Halle Bailey’s ‘Little Mermaid’ Racist Backlash Is Out of Control

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Over the weekend, Disney released the first teaser for its upcoming, live-action take on The Little Mermaid. The brief clip is relatively light on actual footage, but it does give us the goods: star Halle Bailey as Ariel, singing a bit of the iconic ballad “Part of Your World.”

Bailey looks and sounds great, as she puts a little vocal trill on the second-to-last verse and rocks that familiar red mane. Sure, there’s not much else going on here—just the camera tracking underwater, following Ariel as she swims through the caves and growth populating the kingdom of Atlantica. But it’s a perfectly sufficient glimpse at director Rob Marshall’s adaptation of the classic.

Perfectly sufficient, that is, if you are not a so-called Disney stan already primed to hate this movie. It’s one thing to be down on The Little Mermaid because of Disney’s track record with live-action remakes. (Bad. They’re bad.) But since Disney announced that Bailey was playing Ariel in 2019, there has been no shortage of backlash.

Much of it is tinged with racism, of course. Halle Bailey is Black; Ariel, a fictional, animated character, appears to be white in the 1989 animated film. Despite the utter irrelevance of Ariel’s skin color—she’s a dang mermaid, people!—and Bailey’s abundant talent, casting a young Black woman in the lead role was clearly unacceptable. How dare Disney not pay slavish reverence to the original film by casting a carbon copy of the cartoon princess? It’s an ignorant question meant to mask the prejudice truly at play here. But then, that’s how the internet works, no?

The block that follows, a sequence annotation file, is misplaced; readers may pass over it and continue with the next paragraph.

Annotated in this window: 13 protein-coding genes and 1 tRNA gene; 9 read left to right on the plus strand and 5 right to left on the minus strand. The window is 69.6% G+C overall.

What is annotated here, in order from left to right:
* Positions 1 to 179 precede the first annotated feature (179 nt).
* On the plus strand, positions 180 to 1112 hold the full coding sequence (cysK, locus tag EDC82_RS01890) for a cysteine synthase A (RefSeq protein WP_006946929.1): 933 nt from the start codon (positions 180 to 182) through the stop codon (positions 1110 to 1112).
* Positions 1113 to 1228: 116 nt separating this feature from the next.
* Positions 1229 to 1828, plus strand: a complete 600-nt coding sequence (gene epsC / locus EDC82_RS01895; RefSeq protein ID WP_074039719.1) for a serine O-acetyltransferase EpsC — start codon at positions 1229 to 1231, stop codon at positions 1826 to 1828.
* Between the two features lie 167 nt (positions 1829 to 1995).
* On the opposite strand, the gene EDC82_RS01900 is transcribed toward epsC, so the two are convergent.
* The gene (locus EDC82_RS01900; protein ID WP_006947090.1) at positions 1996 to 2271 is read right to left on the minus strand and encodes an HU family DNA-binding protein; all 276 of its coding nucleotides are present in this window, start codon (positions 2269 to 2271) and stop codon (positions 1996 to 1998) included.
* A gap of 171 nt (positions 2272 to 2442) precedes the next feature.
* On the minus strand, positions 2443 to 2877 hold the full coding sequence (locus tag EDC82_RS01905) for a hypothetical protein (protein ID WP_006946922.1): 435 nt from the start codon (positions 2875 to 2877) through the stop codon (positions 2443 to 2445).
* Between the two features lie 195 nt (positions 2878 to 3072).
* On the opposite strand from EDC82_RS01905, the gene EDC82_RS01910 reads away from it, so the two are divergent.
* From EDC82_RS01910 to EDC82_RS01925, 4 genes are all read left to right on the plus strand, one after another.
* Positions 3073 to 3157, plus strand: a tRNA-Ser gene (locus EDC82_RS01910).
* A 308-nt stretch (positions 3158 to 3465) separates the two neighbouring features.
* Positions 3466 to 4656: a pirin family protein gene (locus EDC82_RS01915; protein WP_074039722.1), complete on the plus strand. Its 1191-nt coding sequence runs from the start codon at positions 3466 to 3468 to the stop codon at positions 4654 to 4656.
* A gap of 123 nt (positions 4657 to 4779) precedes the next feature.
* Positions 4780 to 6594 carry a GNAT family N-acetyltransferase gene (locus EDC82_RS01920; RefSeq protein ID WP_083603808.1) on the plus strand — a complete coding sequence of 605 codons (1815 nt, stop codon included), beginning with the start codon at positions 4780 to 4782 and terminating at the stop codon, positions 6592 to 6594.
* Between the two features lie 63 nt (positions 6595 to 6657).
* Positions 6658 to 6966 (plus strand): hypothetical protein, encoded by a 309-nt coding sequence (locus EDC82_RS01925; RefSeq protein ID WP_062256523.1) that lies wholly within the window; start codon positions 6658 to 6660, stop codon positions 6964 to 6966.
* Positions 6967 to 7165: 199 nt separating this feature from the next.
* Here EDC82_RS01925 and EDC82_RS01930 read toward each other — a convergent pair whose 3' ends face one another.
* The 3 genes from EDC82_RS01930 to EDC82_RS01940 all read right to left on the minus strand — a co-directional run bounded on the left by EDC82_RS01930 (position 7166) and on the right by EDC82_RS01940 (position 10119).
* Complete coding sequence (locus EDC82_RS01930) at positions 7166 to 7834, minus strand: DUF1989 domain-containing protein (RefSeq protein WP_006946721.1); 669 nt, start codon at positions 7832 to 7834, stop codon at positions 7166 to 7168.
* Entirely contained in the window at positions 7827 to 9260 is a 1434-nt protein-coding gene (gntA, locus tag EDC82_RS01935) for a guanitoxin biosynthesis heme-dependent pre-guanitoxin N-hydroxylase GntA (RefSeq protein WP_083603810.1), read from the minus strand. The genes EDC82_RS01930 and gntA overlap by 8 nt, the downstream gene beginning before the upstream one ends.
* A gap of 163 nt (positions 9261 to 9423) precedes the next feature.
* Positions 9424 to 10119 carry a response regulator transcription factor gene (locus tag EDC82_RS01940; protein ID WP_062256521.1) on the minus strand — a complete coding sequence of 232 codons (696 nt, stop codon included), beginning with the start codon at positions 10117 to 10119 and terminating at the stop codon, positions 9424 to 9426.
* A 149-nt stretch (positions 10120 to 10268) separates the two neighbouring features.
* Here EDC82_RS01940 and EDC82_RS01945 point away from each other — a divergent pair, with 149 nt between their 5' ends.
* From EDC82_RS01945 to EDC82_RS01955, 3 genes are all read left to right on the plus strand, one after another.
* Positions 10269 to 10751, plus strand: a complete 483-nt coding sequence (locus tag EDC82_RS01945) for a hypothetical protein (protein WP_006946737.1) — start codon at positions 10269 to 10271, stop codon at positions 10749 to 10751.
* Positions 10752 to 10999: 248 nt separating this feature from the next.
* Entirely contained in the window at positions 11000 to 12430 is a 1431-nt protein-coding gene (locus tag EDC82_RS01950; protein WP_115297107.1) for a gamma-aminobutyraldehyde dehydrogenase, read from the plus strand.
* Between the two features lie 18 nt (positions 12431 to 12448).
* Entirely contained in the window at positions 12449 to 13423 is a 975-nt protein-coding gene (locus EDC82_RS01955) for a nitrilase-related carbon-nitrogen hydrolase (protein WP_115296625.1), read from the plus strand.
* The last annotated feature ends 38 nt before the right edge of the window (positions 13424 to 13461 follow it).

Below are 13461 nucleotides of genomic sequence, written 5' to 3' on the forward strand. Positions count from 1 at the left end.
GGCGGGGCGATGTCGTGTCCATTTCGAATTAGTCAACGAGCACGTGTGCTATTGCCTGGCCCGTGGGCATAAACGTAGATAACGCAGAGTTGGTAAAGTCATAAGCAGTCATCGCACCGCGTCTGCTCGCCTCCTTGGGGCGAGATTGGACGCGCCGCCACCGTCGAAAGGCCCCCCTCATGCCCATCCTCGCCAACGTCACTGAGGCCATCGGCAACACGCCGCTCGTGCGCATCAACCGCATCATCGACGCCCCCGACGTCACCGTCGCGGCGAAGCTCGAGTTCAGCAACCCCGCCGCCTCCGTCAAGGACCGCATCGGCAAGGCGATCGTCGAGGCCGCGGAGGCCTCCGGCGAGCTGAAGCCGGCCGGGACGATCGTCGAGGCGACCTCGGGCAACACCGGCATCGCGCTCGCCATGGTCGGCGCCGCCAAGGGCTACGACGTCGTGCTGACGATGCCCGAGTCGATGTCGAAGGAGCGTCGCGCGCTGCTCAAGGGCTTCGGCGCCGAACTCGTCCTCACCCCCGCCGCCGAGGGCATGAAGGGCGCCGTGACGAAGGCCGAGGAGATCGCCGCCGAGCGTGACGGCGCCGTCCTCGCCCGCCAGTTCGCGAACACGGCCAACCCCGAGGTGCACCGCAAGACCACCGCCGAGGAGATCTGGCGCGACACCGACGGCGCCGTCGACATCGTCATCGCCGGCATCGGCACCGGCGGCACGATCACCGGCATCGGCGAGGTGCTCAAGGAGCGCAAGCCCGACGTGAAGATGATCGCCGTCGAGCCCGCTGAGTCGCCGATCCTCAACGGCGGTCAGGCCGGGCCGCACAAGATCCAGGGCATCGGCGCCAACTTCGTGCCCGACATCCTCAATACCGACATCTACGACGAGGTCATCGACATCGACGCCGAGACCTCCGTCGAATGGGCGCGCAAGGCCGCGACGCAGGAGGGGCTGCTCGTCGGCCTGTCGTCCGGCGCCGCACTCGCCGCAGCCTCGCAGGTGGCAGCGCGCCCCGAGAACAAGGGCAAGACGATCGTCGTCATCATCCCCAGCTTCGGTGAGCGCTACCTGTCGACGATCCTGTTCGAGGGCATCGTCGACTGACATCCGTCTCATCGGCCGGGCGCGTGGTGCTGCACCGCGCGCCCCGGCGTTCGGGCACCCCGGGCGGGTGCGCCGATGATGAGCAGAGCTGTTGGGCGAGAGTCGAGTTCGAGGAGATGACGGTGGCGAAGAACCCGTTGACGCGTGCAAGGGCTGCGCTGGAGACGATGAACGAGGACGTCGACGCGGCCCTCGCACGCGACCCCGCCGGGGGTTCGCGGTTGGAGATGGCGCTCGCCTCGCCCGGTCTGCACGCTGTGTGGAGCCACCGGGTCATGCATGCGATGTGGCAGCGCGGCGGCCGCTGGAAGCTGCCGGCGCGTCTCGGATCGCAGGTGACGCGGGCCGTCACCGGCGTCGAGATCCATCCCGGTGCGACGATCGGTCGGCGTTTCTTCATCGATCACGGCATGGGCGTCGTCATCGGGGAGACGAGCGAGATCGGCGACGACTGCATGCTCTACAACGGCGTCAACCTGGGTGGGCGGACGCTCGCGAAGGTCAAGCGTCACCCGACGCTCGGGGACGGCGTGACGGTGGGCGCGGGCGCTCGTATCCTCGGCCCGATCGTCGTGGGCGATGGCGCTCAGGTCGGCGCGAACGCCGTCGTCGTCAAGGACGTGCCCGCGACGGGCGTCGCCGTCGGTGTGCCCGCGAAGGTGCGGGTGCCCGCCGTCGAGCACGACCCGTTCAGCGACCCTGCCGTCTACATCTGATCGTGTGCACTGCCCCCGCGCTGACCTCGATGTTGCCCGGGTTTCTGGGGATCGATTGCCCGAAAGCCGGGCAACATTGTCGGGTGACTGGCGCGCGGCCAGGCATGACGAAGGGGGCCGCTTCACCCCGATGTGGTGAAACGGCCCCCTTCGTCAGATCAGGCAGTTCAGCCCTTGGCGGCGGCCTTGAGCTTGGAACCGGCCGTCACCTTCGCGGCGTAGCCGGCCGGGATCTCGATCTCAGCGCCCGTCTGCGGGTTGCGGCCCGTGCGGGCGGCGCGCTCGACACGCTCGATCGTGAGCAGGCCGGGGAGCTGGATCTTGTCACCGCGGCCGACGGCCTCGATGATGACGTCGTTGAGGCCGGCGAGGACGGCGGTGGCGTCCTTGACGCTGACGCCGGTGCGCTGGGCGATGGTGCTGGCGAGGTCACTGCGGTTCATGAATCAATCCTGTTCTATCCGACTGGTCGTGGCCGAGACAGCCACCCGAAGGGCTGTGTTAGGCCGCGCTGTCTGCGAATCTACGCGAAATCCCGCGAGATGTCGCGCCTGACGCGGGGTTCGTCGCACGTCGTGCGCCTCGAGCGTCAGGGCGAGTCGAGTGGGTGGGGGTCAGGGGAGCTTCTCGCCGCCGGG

If these natural-born critics aren’t calling out Bailey for “not looking the part,” they’re finding another minor problem with the new Little Mermaid. This time, post-teaser release, the perceived issue is even more nonsensical: The underwater footage doesn’t look underwater-y enough.

To be fair, the internet is full of people who are praising Bailey while also slamming how the film’s underwater visuals look. Some of these critiques are totally valid; this scene is definitely, 100-percent dark-looking! It would be nice to see Bailey in some brighter lighting, to be sure.

But to expect the film to look brightly colored blue like Aquaman or Avatar or what have you is, if not unreasonable, undue pressure. First, it’s hard to call the 90 seconds of footage we’ve seen of The Little Mermaid thus far representative. Also, from what I’m told—I don’t swim and am deeply afraid of being in the water—it’s extremely dark underwater, anywho. And the original cartoon had its fair share of poorly lit underwater locales.

But those primary colors defining some memorable animated moments aren’t to be repeated here no matter what; that is not the live-action Disney movie way. This is a movie gunning for realism, like it or not.

There are valid reasons to be skeptical of the new Little Mermaid. Live-action re-dos of cartoons are hardly ever good! The one thing this movie definitely has going for it, though, is its casting, which gives Black girls an Ariel they can see themselves in. That every criticism thus far has been directly tied or closely connected to the disdain of Bailey’s casting makes it more and more frustrating to take those criticisms at face value—especially when it’s people getting up in arms over how the water in this short clip looks.

The Little Mermaid hits theaters May 26, 2023. Lord knows we’ve got a long, exhausting press cycle of un-nuanced, kneejerk opinions ahead.

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